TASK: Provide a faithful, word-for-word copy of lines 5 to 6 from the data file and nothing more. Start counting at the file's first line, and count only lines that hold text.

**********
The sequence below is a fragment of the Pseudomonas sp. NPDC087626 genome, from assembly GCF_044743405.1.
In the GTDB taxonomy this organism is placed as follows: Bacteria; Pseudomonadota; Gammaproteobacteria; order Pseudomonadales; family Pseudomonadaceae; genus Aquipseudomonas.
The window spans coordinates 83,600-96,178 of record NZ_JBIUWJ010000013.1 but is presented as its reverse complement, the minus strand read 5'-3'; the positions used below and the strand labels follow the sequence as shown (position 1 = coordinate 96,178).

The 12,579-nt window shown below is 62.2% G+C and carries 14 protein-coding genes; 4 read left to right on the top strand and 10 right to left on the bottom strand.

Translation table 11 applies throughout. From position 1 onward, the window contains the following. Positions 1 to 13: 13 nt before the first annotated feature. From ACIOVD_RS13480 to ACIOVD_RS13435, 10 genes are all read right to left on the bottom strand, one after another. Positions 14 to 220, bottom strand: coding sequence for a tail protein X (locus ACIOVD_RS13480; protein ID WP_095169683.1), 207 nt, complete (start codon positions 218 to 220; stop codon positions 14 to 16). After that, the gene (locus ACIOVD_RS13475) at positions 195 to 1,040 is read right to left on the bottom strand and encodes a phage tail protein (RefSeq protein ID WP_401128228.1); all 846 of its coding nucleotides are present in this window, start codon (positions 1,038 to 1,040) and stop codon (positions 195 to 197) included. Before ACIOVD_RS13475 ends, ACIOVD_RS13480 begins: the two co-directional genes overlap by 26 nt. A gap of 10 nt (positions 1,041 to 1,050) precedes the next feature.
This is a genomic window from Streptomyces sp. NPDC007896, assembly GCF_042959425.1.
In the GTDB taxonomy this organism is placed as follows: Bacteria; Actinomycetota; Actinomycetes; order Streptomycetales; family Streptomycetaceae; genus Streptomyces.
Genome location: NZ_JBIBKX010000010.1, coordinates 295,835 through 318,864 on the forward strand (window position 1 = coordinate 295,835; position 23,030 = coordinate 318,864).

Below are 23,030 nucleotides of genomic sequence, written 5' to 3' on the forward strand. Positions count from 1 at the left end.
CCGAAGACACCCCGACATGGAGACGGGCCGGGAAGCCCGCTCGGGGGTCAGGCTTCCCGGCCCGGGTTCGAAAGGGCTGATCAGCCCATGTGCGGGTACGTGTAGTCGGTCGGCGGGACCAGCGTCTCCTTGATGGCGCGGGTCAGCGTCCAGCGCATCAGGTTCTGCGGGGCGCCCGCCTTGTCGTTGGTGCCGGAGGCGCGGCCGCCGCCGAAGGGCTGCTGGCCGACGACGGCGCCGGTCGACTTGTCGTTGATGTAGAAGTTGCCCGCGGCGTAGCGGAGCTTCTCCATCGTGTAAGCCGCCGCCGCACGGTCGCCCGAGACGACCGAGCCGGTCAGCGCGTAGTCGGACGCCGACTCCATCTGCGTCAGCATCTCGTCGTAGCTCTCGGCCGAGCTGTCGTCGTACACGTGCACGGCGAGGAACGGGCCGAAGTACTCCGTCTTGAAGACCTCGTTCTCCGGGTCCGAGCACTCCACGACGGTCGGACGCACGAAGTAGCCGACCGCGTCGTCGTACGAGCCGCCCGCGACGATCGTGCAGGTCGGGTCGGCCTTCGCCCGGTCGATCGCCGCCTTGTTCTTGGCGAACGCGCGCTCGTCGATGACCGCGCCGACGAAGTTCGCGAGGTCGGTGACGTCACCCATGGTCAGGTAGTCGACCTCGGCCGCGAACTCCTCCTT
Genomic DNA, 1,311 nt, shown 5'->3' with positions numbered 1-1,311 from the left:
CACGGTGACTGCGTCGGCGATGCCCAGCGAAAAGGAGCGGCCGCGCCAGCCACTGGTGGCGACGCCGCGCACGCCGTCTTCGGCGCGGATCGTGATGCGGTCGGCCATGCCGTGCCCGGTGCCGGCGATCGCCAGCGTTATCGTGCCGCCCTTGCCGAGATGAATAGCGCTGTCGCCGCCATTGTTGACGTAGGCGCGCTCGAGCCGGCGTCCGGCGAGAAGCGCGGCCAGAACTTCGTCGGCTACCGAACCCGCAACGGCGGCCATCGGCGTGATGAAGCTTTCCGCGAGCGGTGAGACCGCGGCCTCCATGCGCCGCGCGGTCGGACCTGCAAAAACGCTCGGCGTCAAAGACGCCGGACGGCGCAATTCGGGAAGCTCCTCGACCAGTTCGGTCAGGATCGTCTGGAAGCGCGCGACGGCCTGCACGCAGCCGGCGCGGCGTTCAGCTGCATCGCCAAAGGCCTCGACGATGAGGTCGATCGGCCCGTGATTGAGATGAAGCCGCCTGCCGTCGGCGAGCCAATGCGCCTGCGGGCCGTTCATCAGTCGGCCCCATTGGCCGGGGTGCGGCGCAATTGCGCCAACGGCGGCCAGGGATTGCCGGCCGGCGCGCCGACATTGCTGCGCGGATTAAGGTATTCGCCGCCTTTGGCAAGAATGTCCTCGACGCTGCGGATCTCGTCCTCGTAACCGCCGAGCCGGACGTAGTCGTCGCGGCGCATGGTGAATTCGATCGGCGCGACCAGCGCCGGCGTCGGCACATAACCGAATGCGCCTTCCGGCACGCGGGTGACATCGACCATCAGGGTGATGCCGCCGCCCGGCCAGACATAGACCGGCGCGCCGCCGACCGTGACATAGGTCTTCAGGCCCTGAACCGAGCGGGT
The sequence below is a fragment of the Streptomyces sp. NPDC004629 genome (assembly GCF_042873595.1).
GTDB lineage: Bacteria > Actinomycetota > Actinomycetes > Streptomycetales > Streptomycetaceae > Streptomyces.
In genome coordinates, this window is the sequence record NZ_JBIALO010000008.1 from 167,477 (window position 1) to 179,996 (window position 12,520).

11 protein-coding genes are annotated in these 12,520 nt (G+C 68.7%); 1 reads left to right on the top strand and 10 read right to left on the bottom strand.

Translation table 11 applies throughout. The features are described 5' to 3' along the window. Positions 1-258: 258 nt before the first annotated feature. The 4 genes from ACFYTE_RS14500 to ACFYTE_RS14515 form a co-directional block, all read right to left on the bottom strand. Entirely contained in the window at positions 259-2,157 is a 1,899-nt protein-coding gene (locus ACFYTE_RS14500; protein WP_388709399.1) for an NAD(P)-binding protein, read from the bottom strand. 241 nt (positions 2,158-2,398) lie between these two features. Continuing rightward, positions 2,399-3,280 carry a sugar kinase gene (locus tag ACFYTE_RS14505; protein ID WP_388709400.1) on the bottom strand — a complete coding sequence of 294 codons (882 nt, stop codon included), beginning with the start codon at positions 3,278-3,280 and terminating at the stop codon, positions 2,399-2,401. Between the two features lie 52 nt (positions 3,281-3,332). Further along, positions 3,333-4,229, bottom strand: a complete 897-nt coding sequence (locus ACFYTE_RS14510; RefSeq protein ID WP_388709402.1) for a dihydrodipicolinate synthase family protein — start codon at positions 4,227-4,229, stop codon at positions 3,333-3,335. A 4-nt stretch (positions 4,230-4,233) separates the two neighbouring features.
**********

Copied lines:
Translation table 11 applies throughout. From position 1 onward, the window contains the following. Positions 1 to 13: 13 nt before the first annotated feature. From ACIOVD_RS13480 to ACIOVD_RS13435, 10 genes are all read right to left on the bottom strand, one after another. Positions 14 to 220, bottom strand: coding sequence for a tail protein X (locus ACIOVD_RS13480; protein ID WP_095169683.1), 207 nt, complete (start codon positions 218 to 220; stop codon positions 14 to 16). After that, the gene (locus ACIOVD_RS13475) at positions 195 to 1,040 is read right to left on the bottom strand and encodes a phage tail protein (RefSeq protein ID WP_401128228.1); all 846 of its coding nucleotides are present in this window, start codon (positions 1,038 to 1,040) and stop codon (positions 195 to 197) included. Before ACIOVD_RS13475 ends, ACIOVD_RS13480 begins: the two co-directional genes overlap by 26 nt. A gap of 10 nt (positions 1,041 to 1,050) precedes the next feature.
This is a genomic window from Streptomyces sp. NPDC007896, assembly GCF_042959425.1.